Kim JW, Lee DK. Unusual eyelid, periocular, and periorbital cutaneous malignancies. Int Ophthalmol Clin 2009 fall;49(4):77-96.Kim JW, Abramson DH. Topical treatment options for conjunctival neoplasms. J ClinOphthalmol 2008; Sept; 2(3):503-15.
Abramson DH, Dunkel IJ, Brodie SE, Kim JW, Gobin YP. A Phase I/II study of direct intraarterial (ophthalmic artery) chemotherapy for intraocular retinoblastoma initial results. Ophthalmology 2008 Aug;115(8):1398-404.
Szabo KA,Cheshier SH, Kalani MY, Kim JW, Guzman R."Supraorbital approach for repair of open anterior skull base fracture."J Neurosurg Pediatrics 2008;(2):420-3.
Martin NE, Kim JW, Abramson DH. “Fibrin sealant for retinoblastoma:where are we?” J Oculo Pharmacol Ther 2008 Oct;24(5):433-8.
Kim JW, Dunkel IJ, Abramson DH. Current management strategies for intraocular retinoblastoma. Drugs, 2007;67(15):2173-85.
Targeted eye therapies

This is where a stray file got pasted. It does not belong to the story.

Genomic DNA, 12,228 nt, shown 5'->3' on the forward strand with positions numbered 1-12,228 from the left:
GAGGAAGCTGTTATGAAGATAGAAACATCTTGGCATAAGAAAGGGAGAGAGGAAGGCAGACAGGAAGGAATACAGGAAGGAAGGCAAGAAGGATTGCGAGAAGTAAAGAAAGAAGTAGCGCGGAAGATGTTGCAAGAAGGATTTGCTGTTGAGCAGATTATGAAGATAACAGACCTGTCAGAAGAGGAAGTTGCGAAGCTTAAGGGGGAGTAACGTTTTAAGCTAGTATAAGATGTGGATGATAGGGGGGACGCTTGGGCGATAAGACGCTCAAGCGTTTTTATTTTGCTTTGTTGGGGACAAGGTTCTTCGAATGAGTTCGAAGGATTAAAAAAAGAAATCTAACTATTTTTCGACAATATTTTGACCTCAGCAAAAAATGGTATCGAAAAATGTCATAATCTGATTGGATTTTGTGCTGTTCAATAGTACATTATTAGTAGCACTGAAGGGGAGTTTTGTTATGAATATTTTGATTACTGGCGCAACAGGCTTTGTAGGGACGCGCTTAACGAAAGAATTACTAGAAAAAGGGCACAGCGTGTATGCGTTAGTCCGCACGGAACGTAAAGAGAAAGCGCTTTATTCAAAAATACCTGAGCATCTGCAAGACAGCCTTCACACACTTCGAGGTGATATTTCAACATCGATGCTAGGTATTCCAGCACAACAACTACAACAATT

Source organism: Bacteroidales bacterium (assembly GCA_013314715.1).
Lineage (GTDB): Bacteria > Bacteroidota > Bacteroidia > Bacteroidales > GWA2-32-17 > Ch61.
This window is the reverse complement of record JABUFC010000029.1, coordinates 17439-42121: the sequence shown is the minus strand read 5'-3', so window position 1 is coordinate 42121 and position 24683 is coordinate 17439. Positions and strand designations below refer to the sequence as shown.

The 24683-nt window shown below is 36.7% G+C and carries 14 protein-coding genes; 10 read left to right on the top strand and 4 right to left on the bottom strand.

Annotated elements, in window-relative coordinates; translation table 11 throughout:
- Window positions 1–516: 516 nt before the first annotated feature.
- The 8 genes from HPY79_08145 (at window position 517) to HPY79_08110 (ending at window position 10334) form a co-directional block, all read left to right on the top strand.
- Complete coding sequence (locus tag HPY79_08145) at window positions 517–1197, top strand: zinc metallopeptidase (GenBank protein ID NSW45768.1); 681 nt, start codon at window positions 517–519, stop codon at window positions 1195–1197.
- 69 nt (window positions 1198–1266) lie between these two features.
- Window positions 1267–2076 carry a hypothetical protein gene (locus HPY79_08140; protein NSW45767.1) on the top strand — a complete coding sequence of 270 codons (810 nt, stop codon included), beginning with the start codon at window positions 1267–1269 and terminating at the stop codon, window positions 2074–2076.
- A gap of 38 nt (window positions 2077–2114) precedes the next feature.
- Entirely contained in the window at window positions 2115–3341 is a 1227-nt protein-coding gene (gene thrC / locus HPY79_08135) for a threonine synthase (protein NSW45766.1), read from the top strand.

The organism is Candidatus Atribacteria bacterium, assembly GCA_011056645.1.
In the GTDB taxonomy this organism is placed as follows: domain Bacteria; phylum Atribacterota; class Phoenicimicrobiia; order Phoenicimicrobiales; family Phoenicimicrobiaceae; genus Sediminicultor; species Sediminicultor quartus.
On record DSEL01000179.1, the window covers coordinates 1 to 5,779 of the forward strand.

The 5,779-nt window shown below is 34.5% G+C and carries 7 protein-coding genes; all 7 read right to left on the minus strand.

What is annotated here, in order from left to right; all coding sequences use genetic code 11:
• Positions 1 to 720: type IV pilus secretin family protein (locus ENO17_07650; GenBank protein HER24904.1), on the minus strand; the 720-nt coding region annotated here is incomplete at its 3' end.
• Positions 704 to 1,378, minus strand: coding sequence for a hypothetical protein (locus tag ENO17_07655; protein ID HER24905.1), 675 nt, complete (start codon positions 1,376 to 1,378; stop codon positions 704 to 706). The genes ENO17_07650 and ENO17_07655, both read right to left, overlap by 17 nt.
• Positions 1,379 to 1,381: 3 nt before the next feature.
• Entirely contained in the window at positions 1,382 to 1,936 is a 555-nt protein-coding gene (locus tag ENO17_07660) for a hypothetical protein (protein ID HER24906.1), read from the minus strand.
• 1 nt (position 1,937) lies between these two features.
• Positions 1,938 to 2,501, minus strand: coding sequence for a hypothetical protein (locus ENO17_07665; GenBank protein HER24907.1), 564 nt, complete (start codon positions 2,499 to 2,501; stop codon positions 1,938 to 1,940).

Retinoblastoma is a very rare cancer that develops in the eyes of young children, affecting one in 18,000 babies in the United States. Although rare, retinoblastoma is devastating when it occurs, since in the majority of cases there is no family history and therefore no warning. Although there are many effective therapies available to treat retinoblastoma, we face many challenges in trying to save the vision and the lives of affected children. Retinoblastoma develops in the retina of the developing eye due to a specific mutation in a gene on chromosome 13. With proper diagnosis and treatment, spread outside the eye is fortunately rare, but many children lose their vision and sometimes the eye itself.